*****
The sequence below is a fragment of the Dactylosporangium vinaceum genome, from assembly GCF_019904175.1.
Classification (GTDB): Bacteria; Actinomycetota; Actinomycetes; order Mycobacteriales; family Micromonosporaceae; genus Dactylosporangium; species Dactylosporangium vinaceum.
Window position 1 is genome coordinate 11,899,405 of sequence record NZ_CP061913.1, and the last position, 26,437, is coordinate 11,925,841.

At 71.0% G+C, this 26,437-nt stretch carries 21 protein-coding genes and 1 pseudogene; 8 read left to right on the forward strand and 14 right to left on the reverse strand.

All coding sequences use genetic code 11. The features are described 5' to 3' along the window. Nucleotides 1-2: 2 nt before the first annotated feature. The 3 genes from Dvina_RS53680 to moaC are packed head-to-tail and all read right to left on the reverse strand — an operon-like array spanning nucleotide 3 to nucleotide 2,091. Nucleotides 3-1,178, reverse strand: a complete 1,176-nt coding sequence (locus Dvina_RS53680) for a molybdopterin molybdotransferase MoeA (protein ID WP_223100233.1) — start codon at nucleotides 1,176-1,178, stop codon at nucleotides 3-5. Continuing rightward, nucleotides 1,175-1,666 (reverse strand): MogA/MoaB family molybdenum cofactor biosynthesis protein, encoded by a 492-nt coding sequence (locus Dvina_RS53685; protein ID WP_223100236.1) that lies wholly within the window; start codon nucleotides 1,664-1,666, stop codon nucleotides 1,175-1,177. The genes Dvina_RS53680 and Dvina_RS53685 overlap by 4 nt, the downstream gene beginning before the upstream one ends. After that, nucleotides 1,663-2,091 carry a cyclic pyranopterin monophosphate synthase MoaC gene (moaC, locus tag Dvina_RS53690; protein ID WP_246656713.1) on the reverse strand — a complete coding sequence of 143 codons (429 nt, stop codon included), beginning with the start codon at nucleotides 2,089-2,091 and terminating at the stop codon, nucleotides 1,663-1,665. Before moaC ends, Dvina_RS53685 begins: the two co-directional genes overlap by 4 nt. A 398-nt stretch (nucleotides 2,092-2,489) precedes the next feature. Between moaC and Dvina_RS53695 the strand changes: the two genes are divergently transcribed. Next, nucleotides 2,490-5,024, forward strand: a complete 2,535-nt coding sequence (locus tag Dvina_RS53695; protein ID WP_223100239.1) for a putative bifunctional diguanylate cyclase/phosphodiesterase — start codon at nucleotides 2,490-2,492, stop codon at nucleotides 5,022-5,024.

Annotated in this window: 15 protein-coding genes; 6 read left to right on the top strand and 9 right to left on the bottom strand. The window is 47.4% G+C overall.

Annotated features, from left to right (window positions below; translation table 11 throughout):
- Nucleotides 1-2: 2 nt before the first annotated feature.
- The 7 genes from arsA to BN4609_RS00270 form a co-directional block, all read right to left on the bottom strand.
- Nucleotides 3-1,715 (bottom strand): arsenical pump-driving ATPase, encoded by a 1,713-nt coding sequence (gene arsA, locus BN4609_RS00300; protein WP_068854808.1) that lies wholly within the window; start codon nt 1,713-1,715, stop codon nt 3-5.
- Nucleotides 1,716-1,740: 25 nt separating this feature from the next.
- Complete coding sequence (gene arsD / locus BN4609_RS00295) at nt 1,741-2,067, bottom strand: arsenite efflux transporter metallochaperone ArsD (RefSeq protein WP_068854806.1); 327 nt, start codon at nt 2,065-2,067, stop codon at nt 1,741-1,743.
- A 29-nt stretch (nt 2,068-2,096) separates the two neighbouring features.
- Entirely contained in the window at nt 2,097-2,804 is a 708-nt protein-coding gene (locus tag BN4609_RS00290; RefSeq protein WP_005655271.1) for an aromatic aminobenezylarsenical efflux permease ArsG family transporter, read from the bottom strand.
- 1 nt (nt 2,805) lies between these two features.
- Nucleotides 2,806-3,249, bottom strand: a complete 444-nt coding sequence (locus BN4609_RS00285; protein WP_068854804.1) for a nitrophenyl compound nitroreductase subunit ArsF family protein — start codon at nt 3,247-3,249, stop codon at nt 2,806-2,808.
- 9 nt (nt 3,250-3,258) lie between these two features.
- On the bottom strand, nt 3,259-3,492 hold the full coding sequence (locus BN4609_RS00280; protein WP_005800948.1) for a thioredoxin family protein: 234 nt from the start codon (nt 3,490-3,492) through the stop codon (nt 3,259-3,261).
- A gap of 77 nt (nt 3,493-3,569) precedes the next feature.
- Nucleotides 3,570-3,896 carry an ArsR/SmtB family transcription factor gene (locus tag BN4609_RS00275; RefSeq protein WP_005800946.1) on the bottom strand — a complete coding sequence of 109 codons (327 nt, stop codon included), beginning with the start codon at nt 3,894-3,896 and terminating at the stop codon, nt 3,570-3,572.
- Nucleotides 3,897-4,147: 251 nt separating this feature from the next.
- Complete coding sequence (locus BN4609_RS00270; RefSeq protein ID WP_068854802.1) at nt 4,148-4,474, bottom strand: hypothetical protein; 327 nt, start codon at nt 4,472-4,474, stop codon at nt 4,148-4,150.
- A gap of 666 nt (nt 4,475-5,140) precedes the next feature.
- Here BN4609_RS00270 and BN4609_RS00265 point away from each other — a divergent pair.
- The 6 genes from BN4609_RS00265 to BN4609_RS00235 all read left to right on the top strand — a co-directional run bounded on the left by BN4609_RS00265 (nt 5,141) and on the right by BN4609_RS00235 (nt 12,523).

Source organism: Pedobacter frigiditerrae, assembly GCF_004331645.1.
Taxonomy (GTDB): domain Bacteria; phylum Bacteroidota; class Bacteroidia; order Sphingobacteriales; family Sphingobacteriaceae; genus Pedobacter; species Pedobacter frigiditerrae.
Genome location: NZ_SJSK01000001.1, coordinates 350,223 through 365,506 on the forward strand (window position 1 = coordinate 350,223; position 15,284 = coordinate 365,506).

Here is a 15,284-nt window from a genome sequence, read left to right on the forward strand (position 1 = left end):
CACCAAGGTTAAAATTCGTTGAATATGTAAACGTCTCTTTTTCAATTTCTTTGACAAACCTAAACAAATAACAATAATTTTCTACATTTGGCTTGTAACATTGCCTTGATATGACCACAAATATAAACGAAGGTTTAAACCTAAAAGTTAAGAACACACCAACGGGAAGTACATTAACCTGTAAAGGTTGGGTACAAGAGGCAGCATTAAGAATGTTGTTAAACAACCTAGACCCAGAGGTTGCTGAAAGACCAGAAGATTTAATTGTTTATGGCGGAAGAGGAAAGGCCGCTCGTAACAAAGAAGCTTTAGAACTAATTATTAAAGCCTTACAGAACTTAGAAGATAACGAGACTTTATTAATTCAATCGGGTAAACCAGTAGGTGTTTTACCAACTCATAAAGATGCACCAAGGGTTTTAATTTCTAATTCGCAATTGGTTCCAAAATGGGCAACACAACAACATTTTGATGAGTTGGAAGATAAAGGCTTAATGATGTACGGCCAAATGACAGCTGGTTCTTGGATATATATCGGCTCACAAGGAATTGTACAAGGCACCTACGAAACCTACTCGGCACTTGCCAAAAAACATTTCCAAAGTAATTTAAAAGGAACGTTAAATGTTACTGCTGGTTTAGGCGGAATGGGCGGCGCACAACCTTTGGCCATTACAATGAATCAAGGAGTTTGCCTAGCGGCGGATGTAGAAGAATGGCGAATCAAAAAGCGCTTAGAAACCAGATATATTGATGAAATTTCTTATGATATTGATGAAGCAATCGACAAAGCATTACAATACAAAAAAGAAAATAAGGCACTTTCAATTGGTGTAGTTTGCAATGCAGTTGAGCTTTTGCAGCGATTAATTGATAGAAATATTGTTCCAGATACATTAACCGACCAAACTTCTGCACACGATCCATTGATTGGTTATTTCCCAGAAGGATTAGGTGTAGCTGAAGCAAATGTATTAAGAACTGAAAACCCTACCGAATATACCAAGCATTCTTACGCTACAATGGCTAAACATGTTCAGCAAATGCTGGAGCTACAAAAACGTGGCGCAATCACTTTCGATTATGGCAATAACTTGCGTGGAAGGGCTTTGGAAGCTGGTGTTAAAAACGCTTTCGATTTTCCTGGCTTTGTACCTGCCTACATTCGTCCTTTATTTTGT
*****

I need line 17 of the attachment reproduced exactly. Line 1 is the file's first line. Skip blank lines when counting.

- 9 nt (nt 3,250-3,258) lie between these two features.